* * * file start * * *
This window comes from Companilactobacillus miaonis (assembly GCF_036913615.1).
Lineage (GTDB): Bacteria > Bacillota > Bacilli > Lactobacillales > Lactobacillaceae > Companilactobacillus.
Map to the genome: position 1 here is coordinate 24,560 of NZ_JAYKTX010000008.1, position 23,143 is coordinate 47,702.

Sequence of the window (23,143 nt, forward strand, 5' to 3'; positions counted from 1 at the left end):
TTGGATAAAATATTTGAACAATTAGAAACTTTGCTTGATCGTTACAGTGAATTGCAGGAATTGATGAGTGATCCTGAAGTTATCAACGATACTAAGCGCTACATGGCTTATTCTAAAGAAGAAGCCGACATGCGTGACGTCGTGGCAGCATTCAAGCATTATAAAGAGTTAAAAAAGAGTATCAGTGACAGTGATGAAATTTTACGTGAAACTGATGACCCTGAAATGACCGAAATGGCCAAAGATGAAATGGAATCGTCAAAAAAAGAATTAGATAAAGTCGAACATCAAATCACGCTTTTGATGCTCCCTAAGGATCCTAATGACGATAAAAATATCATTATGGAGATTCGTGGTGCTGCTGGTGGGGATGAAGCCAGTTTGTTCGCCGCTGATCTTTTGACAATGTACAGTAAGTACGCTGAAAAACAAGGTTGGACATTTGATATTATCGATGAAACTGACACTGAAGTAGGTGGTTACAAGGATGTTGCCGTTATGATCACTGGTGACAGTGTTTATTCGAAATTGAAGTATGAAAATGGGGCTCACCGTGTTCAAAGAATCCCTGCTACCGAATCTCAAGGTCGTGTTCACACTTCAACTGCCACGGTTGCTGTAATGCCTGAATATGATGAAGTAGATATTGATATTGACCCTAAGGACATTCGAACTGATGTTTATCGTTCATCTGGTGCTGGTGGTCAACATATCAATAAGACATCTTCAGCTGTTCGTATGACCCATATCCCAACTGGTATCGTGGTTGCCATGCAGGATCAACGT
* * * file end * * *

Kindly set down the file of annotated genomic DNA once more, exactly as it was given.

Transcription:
This window comes from Companilactobacillus miaonis (assembly GCF_036913615.1).
Lineage (GTDB): Bacteria > Bacillota > Bacilli > Lactobacillales > Lactobacillaceae > Companilactobacillus.
Map to the genome: position 1 here is coordinate 24,560 of NZ_JAYKTX010000008.1, position 23,143 is coordinate 47,702.

Sequence of the window (23,143 nt, forward strand, 5' to 3'; positions counted from 1 at the left end):
TTGGATAAAATATTTGAACAATTAGAAACTTTGCTTGATCGTTACAGTGAATTGCAGGAATTGATGAGTGATCCTGAAGTTATCAACGATACTAAGCGCTACATGGCTTATTCTAAAGAAGAAGCCGACATGCGTGACGTCGTGGCAGCATTCAAGCATTATAAAGAGTTAAAAAAGAGTATCAGTGACAGTGATGAAATTTTACGTGAAACTGATGACCCTGAAATGACCGAAATGGCCAAAGATGAAATGGAATCGTCAAAAAAAGAATTAGATAAAGTCGAACATCAAATCACGCTTTTGATGCTCCCTAAGGATCCTAATGACGATAAAAATATCATTATGGAGATTCGTGGTGCTGCTGGTGGGGATGAAGCCAGTTTGTTCGCCGCTGATCTTTTGACAATGTACAGTAAGTACGCTGAAAAACAAGGTTGGACATTTGATATTATCGATGAAACTGACACTGAAGTAGGTGGTTACAAGGATGTTGCCGTTATGATCACTGGTGACAGTGTTTATTCGAAATTGAAGTATGAAAATGGGGCTCACCGTGTTCAAAGAATCCCTGCTACCGAATCTCAAGGTCGTGTTCACACTTCAACTGCCACGGTTGCTGTAATGCCTGAATATGATGAAGTAGATATTGATATTGACCCTAAGGACATTCGAACTGATGTTTATCGTTCATCTGGTGCTGGTGGTCAACATATCAATAAGACATCTTCAGCTGTTCGTATGACCCATATCCCAACTGGTATCGTGGTTGCCATGCAGGATCAACGT